Share on facebook
Share on twitter
Share on linkedin

Students of Pharmacy at the National University of Lesotho (NUL) have made a brilliant pain-killer which they hope to get to the markets as soon as possible. “After being attached to various Pharmacies accross the country, we realised that pain-killers are among the most widely used medications,” said Retšelisitsoe Lekata, Mosoatsi Mputi and Khothalang Ramoreboli. “What if we make them here in Lesotho? So we thought.”

The story of the fearsome threesome is the reason we think Lesotho is witnessing a new young generation of fearless doers.

[WhatsApp them here if you want to talk business: +266 53905355 or +26650914475]

The story starts when these guys get deployed to various Pharmacies accross the country. This opportunity gives them time to look carefully at how Pharmacy works in Lesotho and how they might change it for the better. “Actually, we get attached to various Pharmacies right from our second year at NUL. That gives us valuable experience,” say the trio, beaming enthusiasm.

They are now in their 4th year of study and they have already done something out of their observations.

[Milco is the cooperative chainstore that will sell ONLY Lesotho products, join the 7th group here: https://chat.whatsapp.com/Em8QQXTrnkR6iwBJFcc8O]

“When undergoing these attachments, we note something that keeps repeating itself.” They find that, especially in Government Pharmacies, there is either a shortage of certain medication or a shortage of medication of a certain concentration.

For instance, carvedilol is normally used for patients of hypertention. Many patients take it in the concentration of 3.125 of the so-called active ingredient as recommended by a doctor. Active ingredient is that part of medication which actually does the treament. Other components play supporting roles such as carrying this active incredient, etc. However, in some Government Pharmacies, you often find there is only the 12.5 concentration type of the medication. That concentration is too high.

“Two things may then happen,” they said. “It’s either we as Pharmacists feel inclined to cut a tablet into quarters, which is not allowed, or we send the patients to private Pharmacies, which we often do.”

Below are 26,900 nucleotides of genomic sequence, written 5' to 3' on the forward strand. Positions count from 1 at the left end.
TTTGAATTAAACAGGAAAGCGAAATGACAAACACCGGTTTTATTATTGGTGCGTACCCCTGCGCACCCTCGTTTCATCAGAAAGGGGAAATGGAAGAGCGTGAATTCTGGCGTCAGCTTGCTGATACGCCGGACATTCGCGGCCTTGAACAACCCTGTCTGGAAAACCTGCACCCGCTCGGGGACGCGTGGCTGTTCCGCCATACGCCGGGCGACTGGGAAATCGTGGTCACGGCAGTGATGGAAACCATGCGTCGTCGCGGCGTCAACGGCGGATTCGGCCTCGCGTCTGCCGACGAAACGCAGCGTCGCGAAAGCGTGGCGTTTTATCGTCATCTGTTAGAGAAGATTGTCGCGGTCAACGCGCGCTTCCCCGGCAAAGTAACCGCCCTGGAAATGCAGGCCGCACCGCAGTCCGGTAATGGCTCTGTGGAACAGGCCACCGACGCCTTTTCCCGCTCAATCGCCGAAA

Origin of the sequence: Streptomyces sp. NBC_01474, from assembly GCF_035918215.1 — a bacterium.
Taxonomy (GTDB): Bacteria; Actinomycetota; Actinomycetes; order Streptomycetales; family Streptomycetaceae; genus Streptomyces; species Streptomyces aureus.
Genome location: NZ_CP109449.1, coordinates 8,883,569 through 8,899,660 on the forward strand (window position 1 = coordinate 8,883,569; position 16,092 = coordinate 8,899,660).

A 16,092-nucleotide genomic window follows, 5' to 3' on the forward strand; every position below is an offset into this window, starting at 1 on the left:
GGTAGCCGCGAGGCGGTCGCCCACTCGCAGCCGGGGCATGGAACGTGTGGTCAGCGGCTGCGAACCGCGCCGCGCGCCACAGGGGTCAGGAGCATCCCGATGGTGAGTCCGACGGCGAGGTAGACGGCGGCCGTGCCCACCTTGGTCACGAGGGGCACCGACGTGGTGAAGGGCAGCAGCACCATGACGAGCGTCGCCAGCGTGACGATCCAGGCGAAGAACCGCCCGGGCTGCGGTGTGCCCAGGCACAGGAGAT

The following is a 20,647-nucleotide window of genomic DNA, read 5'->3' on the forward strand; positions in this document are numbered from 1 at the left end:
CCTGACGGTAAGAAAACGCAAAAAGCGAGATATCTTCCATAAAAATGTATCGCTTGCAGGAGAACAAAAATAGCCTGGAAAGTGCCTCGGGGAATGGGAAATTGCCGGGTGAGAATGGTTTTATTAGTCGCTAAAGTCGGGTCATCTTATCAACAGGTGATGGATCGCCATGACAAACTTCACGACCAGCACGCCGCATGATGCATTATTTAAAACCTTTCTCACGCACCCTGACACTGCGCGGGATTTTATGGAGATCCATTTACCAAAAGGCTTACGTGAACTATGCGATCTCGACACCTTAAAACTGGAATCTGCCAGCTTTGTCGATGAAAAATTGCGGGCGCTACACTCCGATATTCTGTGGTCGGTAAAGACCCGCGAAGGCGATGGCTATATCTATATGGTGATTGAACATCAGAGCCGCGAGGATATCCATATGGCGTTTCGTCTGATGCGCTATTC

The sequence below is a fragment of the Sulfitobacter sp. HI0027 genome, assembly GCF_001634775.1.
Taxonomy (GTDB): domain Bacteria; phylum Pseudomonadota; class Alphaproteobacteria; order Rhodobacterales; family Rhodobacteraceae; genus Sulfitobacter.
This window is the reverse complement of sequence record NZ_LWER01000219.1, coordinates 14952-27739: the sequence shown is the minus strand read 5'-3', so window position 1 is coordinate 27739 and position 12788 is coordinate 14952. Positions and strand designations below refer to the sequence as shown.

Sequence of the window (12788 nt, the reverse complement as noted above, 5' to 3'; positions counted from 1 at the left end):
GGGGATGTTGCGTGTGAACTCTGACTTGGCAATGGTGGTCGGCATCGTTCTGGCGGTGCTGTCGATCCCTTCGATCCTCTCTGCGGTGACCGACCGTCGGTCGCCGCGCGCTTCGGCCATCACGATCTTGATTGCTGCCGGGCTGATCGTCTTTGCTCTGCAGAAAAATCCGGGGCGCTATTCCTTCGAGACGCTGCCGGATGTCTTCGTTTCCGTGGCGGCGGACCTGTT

The second option is still a problem, “you will recall that most people who attend Government Pharmacies go there because they can’t afford private Pharmacies since they are often expensive. Yet we sometimes have no option but to send them there,” they lamented.

In the end, those patients don’t go to private Pharmacies because, well, they can’t. So they have to cope with half-treaments and they get half the results. The end is obvious, “you get the same people coming back to us for the same condition that could have been treated if we had the right medication.”

In other cases, some forms of neccessary medication are simply not there in the country.

Pharmacists working for private Pharmicies are not in a honeymoon either. Since their bosses are after profits, which is okay, they might find themselves dispensing medication of wrong concentrations just so they can sell.

As they survey the situation, the young fellas are touched.

They realise that the most important job of a Pharmicist is not only to dispense the right medication but to be part of its production. “What if we create a business that can make those kinds of medication that often run out of stock in Lesotho, at a lower cost and in all neccessary concentrations.” They ask themselves.

There is a reason such a question makes tons of sense.

First, “we are trained to formulate and test medicine too. We have done a plenty of courses such as Pharmaceutical Chemistry and Pharmaceutical Science which specifically help with formulation.”

They said for Pharmacists to get into the business of making medications in Lesotho makes even more sense when you look at the existing employment reality. “The dispensary Pharmacy is the biggest employer of Pharmacists. However it is saturated, so many Pharmacists are unemployed.”

Is it not time to open another line of work for Pharmacists?

After noting that pain-killers are among the most widely dispensed medications, they decided to start there. We are not talking about these folks coming up with a completely new medicine which will have to undergo a plenty of million-dollar studies and clinical trials. That is nearly impossible for a contry like Lesotho.

Rather, we are talking of them making widely used medicine that are in the “Public Domain,” but which we are yet to make in Lesotho. E.g. India is the largest maker of Pharmaceutical products in the world, but it is not neccessarily the largest inventor of them.

As the fearsome threesome developed their product, they also checked its quality.

This they do by making physical tests such as weight variation tests to ensure the products can be well absorbed in your body. They also include chemical tests such as (a) content uniformity to ensure the product contents are in uniform ratios (b) dissolution tests to ensure the medication is carried well in your blood, (c) moisture permeation tests to ensure that they the tablets are hard enough to last long but not too hard to have difficulty dissolving and most importantly (d) stability tests to ensure the ingredients used to make the medication are in right proportions.

[WhatsApp us here for photography:+27760423821]

Click to View Photo Gallery